Texas-Style Cottage Pie with Roasted Sweet Potatoes and A.1. Compound Butter

Flavors are bolder in Texas.
Considering the extent of my bacon advocacy, most people are surprised to find out that I used to be a vegetarian. That was not a choice based on any kind of moral imperative. Instead, it was the best way that my 14-year-old self think of to annoy my mother. Now you would think that vegetarianism would have gotten old after a couple of weeks, but I was stubborn teenager and persisted in my gastronomic rebellion for twelve long and meatless years.

I didn’t just annoy my mother, I baffled my relatives who had never heard of Tofurkys until they were forced to procure them. My friends would collectively roll their eyeballs heavenward each time that I complained about the lack of vegetarian options on a restaurant menu. I irritated significant others to no end because it frankly sucks to not share food that you are really enjoying.

So it stands to reason that on the night before my undergraduate commencement ceremony, I would have my vegetarian graduation celebration at a barbecue restaurant.

Yes, you read that correctly.

What prompted such a paradoxical decision? You see, one of the last classes that I took at my alma mater was a cultural anthropology course on food — which ended up being a prescient choice since many of the books on that syllabus found their way into the bibliography of my dissertation. I had an amazing professor who had a number of terrific guest speakers come to talk to the class, one of first of which was Chris Schlesinger who was still at the East Coast Grill (he has since sold it to the former head chef, now chef/co-owner Jason Heard).

Until that class, I had never really thought that much about food apart from how much I liked to eat it. It never occurred to me that you could craft an approach to food that could be just as thoughtful, complicated, and elegant as any in literature, or that taste — both sensory and esthetic — could be a marker of identity, a beginning of a journey, or an end to one.

In any case, Schlesinger’s passion, dedication, and approach to big, bold American flavors made quite the impression. I also remember how he wasn’t adverse to vegetables being on a barbecue menu, which is how my friends and my family ended up at his restaurant graduation eve.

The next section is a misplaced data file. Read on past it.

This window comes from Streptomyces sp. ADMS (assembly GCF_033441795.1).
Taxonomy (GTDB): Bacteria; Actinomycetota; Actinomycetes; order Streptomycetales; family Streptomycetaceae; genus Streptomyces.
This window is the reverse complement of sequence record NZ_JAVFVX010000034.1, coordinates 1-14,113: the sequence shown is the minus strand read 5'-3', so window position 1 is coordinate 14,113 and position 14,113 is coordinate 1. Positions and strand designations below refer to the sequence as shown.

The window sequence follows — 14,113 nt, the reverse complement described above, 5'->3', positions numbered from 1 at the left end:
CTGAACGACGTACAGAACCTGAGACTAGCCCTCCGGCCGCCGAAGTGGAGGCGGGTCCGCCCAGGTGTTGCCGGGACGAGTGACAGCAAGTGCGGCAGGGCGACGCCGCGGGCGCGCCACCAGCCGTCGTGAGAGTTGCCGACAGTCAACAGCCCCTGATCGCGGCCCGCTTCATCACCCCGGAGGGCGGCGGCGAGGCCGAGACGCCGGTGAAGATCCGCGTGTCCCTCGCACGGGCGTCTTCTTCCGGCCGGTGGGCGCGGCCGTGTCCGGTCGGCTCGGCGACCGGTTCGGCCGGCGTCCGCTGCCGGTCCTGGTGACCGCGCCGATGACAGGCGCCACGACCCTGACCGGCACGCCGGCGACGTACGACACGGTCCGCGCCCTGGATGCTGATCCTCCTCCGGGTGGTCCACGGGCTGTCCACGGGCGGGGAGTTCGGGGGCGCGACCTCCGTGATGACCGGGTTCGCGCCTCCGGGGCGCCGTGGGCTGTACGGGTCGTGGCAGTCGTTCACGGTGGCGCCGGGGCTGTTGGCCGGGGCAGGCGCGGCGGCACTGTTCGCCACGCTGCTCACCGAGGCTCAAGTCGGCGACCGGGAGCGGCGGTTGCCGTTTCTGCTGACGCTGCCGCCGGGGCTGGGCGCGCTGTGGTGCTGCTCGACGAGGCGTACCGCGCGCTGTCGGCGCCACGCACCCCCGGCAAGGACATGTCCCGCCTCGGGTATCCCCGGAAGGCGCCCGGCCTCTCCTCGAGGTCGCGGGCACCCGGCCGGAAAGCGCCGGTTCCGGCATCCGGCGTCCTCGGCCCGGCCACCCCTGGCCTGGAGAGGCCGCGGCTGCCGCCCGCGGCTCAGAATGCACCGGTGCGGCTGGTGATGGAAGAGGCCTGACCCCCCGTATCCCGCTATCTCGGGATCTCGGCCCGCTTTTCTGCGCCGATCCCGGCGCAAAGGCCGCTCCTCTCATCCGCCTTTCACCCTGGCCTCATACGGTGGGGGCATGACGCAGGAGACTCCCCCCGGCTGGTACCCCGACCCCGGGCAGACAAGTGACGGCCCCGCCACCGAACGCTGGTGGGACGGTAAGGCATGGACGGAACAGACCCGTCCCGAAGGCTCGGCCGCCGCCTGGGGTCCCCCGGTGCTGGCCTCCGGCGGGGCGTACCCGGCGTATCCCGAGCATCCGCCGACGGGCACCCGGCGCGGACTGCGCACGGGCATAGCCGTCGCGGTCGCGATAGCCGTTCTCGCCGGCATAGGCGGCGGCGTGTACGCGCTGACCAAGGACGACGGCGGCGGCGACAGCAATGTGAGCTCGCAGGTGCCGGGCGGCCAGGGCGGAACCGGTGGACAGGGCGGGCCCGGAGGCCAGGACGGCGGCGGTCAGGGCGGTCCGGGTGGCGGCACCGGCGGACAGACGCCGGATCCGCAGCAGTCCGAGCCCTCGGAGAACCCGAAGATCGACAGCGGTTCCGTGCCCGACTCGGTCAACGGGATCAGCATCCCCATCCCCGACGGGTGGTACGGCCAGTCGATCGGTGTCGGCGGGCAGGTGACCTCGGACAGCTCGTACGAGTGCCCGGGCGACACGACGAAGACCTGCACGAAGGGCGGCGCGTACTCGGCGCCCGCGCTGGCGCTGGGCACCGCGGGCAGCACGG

I don’t remember exactly what I ate that night (probably macaroni and cheese), but I do remember that the food was good and my dad was happy that he wasn’t forced to eat another avocado burrito in a New Age-y bookstore that smelled like patchouli, incense, and beans.

This recipe is adapted from Schlesinger’s How to Cook Meat, published the same year that I graduated. I bought the book to remember that night despite not cooking nor eating meat at the time. Who would have known how useful it would turn out to be a few years later when I was no longer a vegetarian and really did want to know how to cook meat!

I must admit that the first time that I made this dish, I wasn’t impressed; I found it too sweet and the flavors a little too weird. However, after years of vegetarianism, I probably just had no idea what I was doing. Now things are different (or back to “normal,” depending how you think about it). I find the combination of flavors to be complex, rich, and deeply satisfying on cold nights like the ones that we have been having here on the East Coast.

I’ve tinkered with the recipe over the years, making it a little less sweet (tomato paste substituted for ketchup; blackstrap for plain old molasses), and deepening the flavors a little more (roasting instead of boiling the sweet potatoes). The recipe easily doubles as the one given below is the proportions of the original halved.

Like any recipe that you have made your own, its evolution is indicative of where you come from and where you are going. In essence, that is the wonderful thing about recipes in general: they all tell a story and this is one of mine.


For the compound butter:

1 stick of unsalted butter at room temperature

1 tablespoon of A.1. Steak Sauce

1 tablespoon of fresh parsley, finely chopped

Flaky salt and freshly ground pepper to taste

For the cottage pie:

2 large sweet potatoes

1/2-2/3 of a cup of half-and-half

1 tablespoon of butter

2 tablespoons of olive oil

1 large red onion, chopped

1 red bell pepper, cored, seeded, and diced small

2-3 garlic cloves, minced

1 small jalapeño pepper, seeded and minced

1/2 a tablespoon of ground cumin

1/2 a tablespoon of ground coriander

A scant pinch of ground cinnamon

1 pound of ground beef

1 tablespoon of tomato paste

1 tablespoon of blackstrap molasses

How to prepare:

1. Preheat the oven to 400°.